The power of crowdfunding is that, by aggregating relatively modest donations from what is often hundreds or even thousands of backers, consumers can help artists and inventors turn ideas or concepts into reality. The Pebble smartwatch that set the record for funds raised on Kickstarter was noteworthy for breaking the $10 million barrier. That money, though, came from nearly 69,000 backers.
Today, the two biggest crowdfunding destinations, Indiegogo and Kickstarter, offer different approaches to what gets presented on their sites. Indiegogo is a completely open site; there is virtually no screening of projects. Kickstarter, on the other hand, is a curated site. Projects must meet a range of criteria. As co-founder Yancey Strickler recently explained at Engadget Expand, the roots of Kickstarter were in the funding of creative and social pursuits. Kickstarter has been a haven for artists such as photographers looking to create a photo book or musicians seeking to cut a first album or create a music video.
Over time, though, through escalating successes such as the Glif iPhone tripod accessory, the Twine connected sensor and the Elevation Dock all preceding the Pebble tsunami, Kickstarter started to become better known for physical products and the pre-orders that came as perks for backing them. Tech and design projects now account for nearly $120 million of the $532 million raised via the site. Eventually, though, the question of liability came into focus; what happens if a backer doesn't receive the item they were promised?
On one hand, Kickstarter has taken measures to protect consumers by disallowing photorealistic renders that would imply a product is further along than it actually is. It has also disallowed ordering multiple units of a product (although certain projects have found ways around that) and that restriction may not make sense in some cases such as, say, a pair of video chat cameras. On the other hand, it has steadfastly insisted that it is not a store. Indeed, it points to such laudable projects such as a low-cost, wind-powered land mine detonator -- not exactly the kind of thing one would pick up on the next Target run (even on sale).
Still, that is cold comfort for the backers of products such as the iCache Geode, a strange and ambitious iPhone contraption combining NFC and e-paper with a reprogrammable credit card that was floated last April. The project blew past its $50,000 funding goal, raising over $350,000 and units were to be delivered in June. Some of the nearly 1,800 backers received their units to mixed reviews. Many others did not. The project's comments section is filled with angry statements from backers who had paid $159 for the product (with five backers purchasing "reseller packs" for $7,500), many of whom feel they have no recourse. As one noted last month, "I wish someone would just say, 'Look, this didn't work out, so go [bleep] yourselves.' We've just been left hanging, which sucks the most."
Other long-delayed tech projects include the Syre, a Bluetooth wristband adapter for the now long-discontinued sixth-generation iPod nanos originally due to ship last November. A recent update from the project's creators note that "we are unable to issue refunds in advance of finishing the project, as that would jeopardize the completion of the entire endeavor" although they will look into refunds prior to shipment.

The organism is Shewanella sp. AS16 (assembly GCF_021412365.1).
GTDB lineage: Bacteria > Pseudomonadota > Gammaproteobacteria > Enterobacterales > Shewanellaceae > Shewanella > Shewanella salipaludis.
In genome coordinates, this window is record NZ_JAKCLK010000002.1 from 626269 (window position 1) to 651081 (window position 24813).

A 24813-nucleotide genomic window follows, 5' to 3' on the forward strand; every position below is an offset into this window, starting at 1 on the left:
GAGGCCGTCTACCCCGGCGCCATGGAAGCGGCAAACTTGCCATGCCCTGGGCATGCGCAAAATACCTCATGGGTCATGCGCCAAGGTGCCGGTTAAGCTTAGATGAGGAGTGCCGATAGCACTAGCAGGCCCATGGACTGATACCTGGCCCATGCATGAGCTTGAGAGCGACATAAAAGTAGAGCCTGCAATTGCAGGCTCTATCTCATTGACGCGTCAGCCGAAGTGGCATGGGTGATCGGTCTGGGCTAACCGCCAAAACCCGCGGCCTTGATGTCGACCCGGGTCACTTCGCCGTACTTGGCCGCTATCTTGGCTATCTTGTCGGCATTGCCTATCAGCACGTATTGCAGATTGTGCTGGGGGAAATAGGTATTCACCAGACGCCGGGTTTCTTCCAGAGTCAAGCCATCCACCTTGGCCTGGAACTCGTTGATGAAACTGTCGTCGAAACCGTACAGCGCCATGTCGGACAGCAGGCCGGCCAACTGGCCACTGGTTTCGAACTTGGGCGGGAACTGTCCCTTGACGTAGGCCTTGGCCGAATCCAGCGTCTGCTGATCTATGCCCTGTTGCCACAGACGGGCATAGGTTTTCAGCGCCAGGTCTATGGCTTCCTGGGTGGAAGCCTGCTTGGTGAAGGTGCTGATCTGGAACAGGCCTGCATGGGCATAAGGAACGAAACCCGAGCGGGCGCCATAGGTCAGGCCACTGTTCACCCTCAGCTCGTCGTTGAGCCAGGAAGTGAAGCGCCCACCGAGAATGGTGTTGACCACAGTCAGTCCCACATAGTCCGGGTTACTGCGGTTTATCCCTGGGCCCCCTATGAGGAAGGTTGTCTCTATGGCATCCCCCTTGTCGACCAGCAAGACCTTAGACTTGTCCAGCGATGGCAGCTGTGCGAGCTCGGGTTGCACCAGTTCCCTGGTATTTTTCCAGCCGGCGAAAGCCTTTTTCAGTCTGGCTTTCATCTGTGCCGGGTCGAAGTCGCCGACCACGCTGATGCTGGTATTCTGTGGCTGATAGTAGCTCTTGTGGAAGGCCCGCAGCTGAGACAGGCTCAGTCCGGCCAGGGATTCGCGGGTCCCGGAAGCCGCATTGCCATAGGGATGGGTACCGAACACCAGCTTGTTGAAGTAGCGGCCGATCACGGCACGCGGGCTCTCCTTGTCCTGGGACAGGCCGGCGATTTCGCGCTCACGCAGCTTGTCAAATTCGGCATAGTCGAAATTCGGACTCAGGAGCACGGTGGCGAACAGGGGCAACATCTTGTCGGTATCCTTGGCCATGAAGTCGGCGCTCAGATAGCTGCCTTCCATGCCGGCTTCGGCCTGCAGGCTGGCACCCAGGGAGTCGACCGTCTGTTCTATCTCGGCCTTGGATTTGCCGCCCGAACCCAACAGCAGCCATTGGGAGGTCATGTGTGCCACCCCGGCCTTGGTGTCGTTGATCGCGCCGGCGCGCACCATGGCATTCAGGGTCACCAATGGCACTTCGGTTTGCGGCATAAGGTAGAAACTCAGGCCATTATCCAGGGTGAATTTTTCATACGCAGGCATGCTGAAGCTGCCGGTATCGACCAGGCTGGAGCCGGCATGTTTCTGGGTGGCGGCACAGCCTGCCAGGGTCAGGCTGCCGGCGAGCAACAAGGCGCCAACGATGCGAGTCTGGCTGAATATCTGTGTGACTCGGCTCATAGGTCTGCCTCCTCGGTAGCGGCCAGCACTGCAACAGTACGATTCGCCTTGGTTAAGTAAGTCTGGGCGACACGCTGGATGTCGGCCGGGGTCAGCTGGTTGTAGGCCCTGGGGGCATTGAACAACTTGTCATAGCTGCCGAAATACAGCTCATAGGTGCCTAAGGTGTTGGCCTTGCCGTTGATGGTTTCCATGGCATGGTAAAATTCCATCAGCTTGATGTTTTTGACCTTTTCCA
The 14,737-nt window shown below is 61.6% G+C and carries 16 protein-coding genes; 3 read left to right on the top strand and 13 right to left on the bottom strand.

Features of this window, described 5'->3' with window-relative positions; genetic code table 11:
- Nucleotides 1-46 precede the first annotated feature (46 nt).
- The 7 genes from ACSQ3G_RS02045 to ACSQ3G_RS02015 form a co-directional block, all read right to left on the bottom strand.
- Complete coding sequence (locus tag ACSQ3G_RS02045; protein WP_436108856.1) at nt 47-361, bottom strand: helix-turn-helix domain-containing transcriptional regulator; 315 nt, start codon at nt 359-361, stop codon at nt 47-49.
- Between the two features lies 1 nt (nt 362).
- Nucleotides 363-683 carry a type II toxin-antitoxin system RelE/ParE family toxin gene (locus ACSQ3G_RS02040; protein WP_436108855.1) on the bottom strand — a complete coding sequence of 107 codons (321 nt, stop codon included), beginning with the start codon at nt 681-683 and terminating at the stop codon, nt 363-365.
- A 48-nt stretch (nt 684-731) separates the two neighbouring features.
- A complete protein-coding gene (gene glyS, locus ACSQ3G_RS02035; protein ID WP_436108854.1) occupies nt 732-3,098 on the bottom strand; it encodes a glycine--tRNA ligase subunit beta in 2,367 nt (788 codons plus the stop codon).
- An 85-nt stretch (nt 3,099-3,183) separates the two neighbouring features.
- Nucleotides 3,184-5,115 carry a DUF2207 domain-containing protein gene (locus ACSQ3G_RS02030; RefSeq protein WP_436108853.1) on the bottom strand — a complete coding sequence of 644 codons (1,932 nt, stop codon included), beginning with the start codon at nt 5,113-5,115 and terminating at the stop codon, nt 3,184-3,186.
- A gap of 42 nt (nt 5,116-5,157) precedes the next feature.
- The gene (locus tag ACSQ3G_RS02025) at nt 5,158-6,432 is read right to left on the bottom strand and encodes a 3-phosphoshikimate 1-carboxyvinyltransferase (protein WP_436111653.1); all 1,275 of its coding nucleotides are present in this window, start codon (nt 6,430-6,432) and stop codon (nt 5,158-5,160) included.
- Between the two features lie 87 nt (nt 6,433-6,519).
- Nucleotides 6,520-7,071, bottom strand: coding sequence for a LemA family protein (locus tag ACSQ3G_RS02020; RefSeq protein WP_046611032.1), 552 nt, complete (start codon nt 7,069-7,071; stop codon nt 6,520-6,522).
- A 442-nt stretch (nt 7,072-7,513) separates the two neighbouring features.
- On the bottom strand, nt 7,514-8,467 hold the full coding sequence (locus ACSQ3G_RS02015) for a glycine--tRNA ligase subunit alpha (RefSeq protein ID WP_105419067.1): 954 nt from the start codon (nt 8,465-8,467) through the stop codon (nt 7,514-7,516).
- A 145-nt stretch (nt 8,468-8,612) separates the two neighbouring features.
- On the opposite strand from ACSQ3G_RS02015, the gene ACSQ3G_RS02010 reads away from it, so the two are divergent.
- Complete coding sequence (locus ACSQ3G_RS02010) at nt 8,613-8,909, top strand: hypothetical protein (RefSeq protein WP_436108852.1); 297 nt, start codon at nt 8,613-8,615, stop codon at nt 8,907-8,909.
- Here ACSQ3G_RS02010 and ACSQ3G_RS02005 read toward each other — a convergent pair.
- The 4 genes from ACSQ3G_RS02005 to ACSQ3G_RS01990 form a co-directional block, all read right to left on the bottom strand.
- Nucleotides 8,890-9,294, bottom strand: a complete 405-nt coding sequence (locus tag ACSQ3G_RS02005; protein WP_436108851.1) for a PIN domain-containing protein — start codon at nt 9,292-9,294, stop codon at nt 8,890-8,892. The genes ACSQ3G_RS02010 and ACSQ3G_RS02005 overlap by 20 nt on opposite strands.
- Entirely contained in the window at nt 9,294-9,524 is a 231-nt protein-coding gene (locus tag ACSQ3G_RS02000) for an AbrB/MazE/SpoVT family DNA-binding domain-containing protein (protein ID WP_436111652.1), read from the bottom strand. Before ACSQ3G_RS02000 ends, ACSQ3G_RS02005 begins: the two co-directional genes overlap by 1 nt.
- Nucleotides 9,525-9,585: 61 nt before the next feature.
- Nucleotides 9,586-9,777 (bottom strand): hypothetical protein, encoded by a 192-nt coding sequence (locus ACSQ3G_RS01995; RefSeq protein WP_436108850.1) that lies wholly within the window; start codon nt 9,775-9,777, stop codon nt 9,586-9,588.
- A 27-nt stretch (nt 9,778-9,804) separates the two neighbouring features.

Jorno, a promising folding Bluetooth keyboard, first saw public light back at the Consumer Electronics Show in 2011. It had a successful Kickstarter campaign last October after its creator, Cervantes Mobile, had initially indicated the product had been scuttled. In early February, though, the company noted only that there had been "a problem with our supplier" that would result in further delay. The update elicited frustration for its lack of specifics. The company followed up later that month with a new schedule that pegged the release of the product as September, assuming the deal with its new manufacturing partner could proceed quickly.
That many first-time -- and even some experienced -- gadget creators should experience problems and challenges navigating the rough terrain of product development and manufacturing is not surprising. While Kickstarter and other crowdfunding sites have attracted their share of established, or at least venture-backed, companies, there's a fair share of amateur hour on display.
Kickstarter says that it will take further measures to protect consumers. Its guiding philosophy, though, is to help educated adults best assess their risks.
The question of uncertain reputations and the potential fraud haunted another startup that pioneered a new marketplace many years ago: eBay. The company insisted it was not liable for transactions between those who bought and sold products. Ultimately, however, and particularly after it acquired PayPal so it could control the cash flow, eBay changed its tune. Indeed, PayPal is now often the target of frustrated eBay sellers who say that the company is too quick to pull the trigger on refunds on behalf of buyers.
Kickstarter says that it will take further measures to protect consumers. Its guiding philosophy, though, is to help educated adults best assess their risks. With their transactions falling somewhere in the gray between purchases and investments, crowdfunding sites may not be stores the way an Amazon.com is. But they are absolutely creating marketplaces. Next week's Switched On will discuss some options emerging in the wake of crowdfunding's laissez-faire.